Employers will be required to resume payments of the 3% minimum auto-enrolment pension contribution to furloughed workers from 1 August.
In March, the government agreed to cover the cost for defined contribution (DC) members. This formed part of its, in which it agreed to pay 80% of salaries up to £2,500 for employees who are asked to stop working but kept on the company payroll - or 'furloughed' - during the coronavirus crisis.
Chancellor Rishi Sunak has said that the job retention scheme will continue until October, but the government will begin phasing in a shared cost arrangement with employers, which includes them covering minimum pension contributions in full.
Here, Which? explains how the job retention scheme will work for pensions going forward and whether this will impact your savings.
When the coronavirus job retention scheme launched, promising to pay 80% of salaries, it was feared that pension contributions would be put on ice.
If the government ignored pensions in this instance, it would have had a long term negative impact for the retirement prospects of millions of pension savers.
Currently, the job retention scheme sees the government replace a 3% employer contribution into staff pension pots on earnings between £520 and £2,500 a month. It only matches the usual employer contribution to 3% even if the amount you normally get is higher.
Employees are still required to contribute at least 5% of their furloughed salary on top of this.
This means people who usually earn above £2,500 a month, could be seeing less money in their pot each month for the time being, unless you or your employer make up the missing amounts.
Your contributions will be paid on your 'qualifying earnings' - your earnings from employment, before income tax and National Insurance contributions are deducted, that fall between a lower and upper earnings limit that is set by the government. This rests at between £6,240 and £50,000 for 2020-21.
So say you receive the maximum furlough salary of £2,500 per month, your pension contribution would be £99 (5%) on qualifying earnings of £23,760 per year. Your employer's monthly contribution would be £59.40 per month (3%) taking your total monthly contributions to £158.40.
This includes tax relief on your contributions; basic-rate taxpayers get 20% pension tax relief and higher-rate taxpayers can claim 40% pension tax relief. Without tax relief on your employee contributions, you'd be paying £118.80 per month.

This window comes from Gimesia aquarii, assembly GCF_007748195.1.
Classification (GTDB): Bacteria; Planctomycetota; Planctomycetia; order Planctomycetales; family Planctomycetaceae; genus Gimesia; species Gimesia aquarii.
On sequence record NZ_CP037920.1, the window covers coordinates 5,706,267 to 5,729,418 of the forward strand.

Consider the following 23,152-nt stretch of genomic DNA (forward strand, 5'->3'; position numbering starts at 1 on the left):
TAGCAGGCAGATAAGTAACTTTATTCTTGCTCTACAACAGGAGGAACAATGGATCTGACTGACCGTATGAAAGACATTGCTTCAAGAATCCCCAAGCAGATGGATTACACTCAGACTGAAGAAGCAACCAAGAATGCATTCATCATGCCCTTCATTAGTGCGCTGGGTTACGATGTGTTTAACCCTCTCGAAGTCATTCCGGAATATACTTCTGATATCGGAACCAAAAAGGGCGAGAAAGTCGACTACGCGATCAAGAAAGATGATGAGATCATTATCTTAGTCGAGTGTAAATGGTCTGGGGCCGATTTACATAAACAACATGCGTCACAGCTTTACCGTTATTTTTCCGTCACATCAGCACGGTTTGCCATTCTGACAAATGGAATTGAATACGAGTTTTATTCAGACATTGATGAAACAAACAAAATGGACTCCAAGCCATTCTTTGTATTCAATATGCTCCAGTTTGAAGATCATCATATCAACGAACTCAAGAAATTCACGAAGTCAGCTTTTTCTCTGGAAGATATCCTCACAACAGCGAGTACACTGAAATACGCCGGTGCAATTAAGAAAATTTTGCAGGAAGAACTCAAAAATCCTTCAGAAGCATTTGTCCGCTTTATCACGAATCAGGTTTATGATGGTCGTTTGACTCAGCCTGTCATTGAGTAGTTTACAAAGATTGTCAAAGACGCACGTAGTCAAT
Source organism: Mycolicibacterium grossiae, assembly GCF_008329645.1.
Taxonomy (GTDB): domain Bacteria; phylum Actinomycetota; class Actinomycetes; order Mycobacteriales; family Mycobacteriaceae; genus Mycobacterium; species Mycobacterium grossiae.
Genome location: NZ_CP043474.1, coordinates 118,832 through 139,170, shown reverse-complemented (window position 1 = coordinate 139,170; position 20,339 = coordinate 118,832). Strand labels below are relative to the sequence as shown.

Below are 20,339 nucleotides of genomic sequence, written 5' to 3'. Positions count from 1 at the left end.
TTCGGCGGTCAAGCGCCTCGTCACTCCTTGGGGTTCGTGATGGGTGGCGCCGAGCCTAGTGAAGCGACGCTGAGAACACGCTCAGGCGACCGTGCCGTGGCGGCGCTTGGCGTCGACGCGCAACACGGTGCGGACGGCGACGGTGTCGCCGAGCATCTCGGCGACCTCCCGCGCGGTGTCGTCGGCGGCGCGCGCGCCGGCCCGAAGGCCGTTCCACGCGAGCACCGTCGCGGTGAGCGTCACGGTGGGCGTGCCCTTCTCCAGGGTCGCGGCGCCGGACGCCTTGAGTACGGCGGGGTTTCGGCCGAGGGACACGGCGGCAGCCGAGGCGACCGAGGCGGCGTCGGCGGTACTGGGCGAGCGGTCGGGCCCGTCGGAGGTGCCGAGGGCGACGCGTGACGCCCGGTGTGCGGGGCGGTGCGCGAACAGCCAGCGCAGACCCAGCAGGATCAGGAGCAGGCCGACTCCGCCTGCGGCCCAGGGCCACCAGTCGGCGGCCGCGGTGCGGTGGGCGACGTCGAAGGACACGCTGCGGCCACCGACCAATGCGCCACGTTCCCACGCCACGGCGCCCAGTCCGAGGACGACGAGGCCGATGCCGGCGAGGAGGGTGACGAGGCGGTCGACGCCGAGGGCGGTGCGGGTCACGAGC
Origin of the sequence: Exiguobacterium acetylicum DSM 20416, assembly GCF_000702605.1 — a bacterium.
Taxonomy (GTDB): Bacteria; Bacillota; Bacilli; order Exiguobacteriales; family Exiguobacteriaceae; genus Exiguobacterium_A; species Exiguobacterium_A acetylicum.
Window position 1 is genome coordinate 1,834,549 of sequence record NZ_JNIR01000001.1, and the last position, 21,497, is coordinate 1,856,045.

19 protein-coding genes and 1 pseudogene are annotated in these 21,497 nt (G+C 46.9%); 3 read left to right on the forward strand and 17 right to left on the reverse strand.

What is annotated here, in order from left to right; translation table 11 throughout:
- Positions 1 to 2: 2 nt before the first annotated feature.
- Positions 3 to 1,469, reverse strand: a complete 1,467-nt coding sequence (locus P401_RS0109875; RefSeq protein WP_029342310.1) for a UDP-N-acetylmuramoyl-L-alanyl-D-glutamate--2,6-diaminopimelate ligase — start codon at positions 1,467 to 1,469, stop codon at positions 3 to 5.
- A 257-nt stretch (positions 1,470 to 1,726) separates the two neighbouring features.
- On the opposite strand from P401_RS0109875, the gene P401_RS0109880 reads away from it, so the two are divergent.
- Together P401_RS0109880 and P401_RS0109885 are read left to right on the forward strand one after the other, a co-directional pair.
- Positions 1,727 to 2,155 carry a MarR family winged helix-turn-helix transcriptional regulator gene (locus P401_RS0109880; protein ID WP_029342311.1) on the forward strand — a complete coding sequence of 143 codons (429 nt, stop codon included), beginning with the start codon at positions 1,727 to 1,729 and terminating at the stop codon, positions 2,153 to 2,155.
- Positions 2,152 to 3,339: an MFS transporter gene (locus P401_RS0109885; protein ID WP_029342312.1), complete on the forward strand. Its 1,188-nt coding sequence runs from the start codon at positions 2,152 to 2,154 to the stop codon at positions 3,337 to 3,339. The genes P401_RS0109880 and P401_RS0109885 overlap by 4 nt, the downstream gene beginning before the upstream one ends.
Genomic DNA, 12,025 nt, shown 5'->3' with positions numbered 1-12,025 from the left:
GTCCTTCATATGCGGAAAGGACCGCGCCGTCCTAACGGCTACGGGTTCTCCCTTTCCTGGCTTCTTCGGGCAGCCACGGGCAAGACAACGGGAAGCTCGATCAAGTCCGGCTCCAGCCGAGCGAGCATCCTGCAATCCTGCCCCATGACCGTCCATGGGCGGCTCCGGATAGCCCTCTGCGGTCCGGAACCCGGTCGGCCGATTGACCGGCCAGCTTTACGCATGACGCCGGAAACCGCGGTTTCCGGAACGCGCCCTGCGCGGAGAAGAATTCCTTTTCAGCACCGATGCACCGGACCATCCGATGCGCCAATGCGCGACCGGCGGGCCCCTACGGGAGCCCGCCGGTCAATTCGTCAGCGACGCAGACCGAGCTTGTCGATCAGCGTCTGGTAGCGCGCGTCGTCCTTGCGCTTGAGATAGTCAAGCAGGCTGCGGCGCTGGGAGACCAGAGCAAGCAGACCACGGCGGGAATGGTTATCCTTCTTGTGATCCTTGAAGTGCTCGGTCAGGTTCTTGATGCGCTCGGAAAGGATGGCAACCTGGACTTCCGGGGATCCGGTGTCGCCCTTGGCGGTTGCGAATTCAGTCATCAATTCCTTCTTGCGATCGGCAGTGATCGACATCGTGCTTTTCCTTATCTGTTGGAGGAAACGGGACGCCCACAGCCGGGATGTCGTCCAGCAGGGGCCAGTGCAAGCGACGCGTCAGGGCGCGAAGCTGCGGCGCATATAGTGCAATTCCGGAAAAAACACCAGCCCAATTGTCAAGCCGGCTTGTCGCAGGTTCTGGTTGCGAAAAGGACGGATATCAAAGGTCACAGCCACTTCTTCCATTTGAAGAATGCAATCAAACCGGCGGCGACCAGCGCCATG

The changes to the job retention scheme will not affect how much money furlough workers receive in their pension pot compared to when the government was taking on the cost.
Your employer will need to pay in at least 3% and you will be required to pay 5%.
However, there is some concern that once the burden of paying employees is shared with the government it could have a negative impact on a business's cash flow.
Following the modest changes to the scheme in August, the government will reduce payments to individuals to 70% of salaries, or up to £2,190, while employers will pay 10% from September.
The government will then reduce its salary payments under the scheme to 60% up to £1,875, in October, with employers required to pay the other 20%. The scheme will then be phased out completely at the end of that month.
The minimum 3% and 5% pension contributions will always be paid in full, up to the furlough amount each individual receives.
If your pay has been affected by coronavirus, or you simply want to cut down on costs during this time you can opt-out of paying into your pension.
However, saving for retirement is really important, so you should only really be doing this if you need the money right now to pay essential costs.
Opting out involves getting an opt-out form from your pension provider or doing so via an online account. You can get contact details of the pension company from your employer.
If the form is completed and returned to your employer within one month of being automatically enrolled, any money you have paid into the pension will be refunded, otherwise, the money will be held in the scheme until you can access it. If you wish to opt back into your pension, you'll need to ask your employer.
Self-employed workers aren't automatically enrolled into a pension scheme. However, it's still sensible to plan for your retirement and start a pension if you can.
You can opt for a personal pension or a self-invested personal pension (Sipp) to invest your retirement savings.
While any contributions will have to come from you, you'll get a contribution from the government in the form of pension tax relief.
Rises or falls in the stock market affect how much is in your overall pension pot, too. For example, if you have a DC pension - whether private or through work - your savings have probably also been hit quite hard in the short term.